Orbitz to receive more scrutiny

The online travel agency will soon find itself under the microscope again: Congress has called on the Department of Transportation to report on its compliance with antitrust laws.

3 min read
Online travel agency Orbitz will soon find itself under the microscope again.

As part of the transportation spending bill signed by President Bush on Tuesday, Congress has called on the Department of Transportation (DOT) to report by July on Orbitz's compliance with antitrust laws. The DOT and the Department of Justice have already launched investigations of the Chicago-based company, which was formed by the five major airlines.

Congress "is interested in the impact the joint entry of suppliers of air travel services into the market for direct distribution has had to date on consumers, airline competition and ticket prices," the law reads.

Orbitz spokeswoman Carol Jouzaitis blasted the provision.

"It's outrageous that our competition would call in a political favor with the goal of harassing a competitor," Jouzaitis said. "Our competition pushed through this politically motivated provision that requires the DOT to waste taxpayers' money studying something they've already studied twice."

But Suzi LeVine, a spokeswoman for Orbitz-rival Expedia, said Orbitz's actions warrant further investigation.

"This is the right thing to do," LeVine said. Congress "is identifying an ongoing concern and isn't going to let them off the hook."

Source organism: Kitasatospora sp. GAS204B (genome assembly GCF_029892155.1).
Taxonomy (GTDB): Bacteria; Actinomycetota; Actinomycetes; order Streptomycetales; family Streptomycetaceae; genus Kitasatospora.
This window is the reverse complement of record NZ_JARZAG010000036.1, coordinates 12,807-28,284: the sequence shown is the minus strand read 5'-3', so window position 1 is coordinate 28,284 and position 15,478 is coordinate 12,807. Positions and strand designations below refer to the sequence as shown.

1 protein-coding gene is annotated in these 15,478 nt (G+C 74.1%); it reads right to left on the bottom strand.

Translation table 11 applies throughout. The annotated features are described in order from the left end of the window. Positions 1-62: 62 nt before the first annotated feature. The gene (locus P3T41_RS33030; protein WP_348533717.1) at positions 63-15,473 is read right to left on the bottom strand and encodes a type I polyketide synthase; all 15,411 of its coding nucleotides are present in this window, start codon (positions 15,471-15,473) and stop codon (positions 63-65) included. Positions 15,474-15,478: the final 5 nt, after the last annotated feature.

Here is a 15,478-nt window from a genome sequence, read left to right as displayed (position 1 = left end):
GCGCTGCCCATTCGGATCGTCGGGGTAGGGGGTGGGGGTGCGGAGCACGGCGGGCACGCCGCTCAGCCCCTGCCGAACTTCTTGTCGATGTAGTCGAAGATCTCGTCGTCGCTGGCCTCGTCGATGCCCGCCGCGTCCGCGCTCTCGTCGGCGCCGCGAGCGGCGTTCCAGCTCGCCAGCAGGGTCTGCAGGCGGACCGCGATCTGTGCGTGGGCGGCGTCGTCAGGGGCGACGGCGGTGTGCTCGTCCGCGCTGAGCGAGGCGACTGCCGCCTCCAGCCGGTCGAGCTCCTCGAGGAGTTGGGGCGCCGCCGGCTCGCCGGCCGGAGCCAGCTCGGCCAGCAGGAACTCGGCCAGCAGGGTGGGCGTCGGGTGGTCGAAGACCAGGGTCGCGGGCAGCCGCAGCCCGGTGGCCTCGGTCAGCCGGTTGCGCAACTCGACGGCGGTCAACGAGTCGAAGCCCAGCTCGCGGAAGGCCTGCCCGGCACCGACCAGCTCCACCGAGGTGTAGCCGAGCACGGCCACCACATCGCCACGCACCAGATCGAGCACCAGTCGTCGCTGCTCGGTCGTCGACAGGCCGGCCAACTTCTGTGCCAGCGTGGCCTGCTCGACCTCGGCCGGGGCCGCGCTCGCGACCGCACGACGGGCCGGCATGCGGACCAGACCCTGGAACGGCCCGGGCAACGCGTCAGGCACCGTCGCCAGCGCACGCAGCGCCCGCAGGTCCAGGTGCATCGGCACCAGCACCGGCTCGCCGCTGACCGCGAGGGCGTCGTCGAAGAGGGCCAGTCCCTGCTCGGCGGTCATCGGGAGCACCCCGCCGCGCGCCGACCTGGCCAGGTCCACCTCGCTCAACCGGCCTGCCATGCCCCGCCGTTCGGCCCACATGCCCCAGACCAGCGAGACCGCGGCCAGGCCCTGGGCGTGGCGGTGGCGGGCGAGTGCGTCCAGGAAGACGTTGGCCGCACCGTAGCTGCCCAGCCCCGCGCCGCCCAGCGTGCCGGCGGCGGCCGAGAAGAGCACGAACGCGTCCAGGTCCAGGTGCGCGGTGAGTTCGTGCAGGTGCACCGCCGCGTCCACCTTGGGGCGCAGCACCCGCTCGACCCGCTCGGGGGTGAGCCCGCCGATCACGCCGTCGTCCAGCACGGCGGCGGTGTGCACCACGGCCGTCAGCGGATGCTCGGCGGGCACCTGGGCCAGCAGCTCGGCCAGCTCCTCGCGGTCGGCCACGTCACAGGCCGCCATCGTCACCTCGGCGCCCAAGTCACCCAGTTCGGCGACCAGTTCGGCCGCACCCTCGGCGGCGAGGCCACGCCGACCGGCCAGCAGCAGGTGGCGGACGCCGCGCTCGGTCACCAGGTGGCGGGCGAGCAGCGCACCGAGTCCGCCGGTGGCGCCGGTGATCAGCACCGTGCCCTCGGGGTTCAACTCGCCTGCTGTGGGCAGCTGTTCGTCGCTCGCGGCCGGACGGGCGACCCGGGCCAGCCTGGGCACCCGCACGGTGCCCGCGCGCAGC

Orbitz has been engaged in an continuous battle with rival travel services Expedia and Travelocity.com that predates its launch in June. Expedia and Travelocity have charged that Orbitz's relationship with airlines such as United, Delta and American has given it unfair access to the lowest airfares.

Meanwhile, Orbitz has complained that a "confederacy" of companies has ganged up against it and manipulated the government into pursuing unfair investigations.

The Department of Justice has an ongoing investigation into Orbitz. Meanwhile, after conducting its own investigation, the Department of Transportation declined to block Orbitz from launching, but said it would continue to monitor the company.

As part of the new law, the DOT will have to report to Congress on whether Orbitz's relationship with the major airlines has resulted in any monopolistic or anti-competitive behavior on its part and whether the major airlines have engaged in anti-competitive behavior by not distributing low-cost fares to Orbitz's rivals.

Orbitz issued a report to the DOT last month about the company's effect on competition in the online travel market. Orbitz's Jouzaitis said the report was "extensive and detailed, contrary to what our competitors would lead you to believe."

But LeVine said the report was biased because it was issued by Orbitz itself.

"It was highly subjective and lacked credibility," she said. "It didn't address critical competitive issues."

The concern about Orbitz is not whether the company is offering good deals for consumers but how long it will continue do so, especially if it is allowed to undermine the competition, said Antonella Pianalto, executive director of the Interactive Travel Services Association, a trade group backed by Expedia and Travelocity.

"We believe that if the DOT does a thorough investigation (of) Orbitz's practices they will conclude what members of Congress and what leading consumer groups believe: that (by) having five airlines jointly control a distribution method, ultimately consumers are going to be harmed," Pianalto said.

Despite disagreeing with the need for further scrutiny, Orbitz will cooperate fully with the DOT in preparing its report to Congress, Jouzaitis said.

"We have no reason not to. And we're confident it won't come out any different than the other two," she said.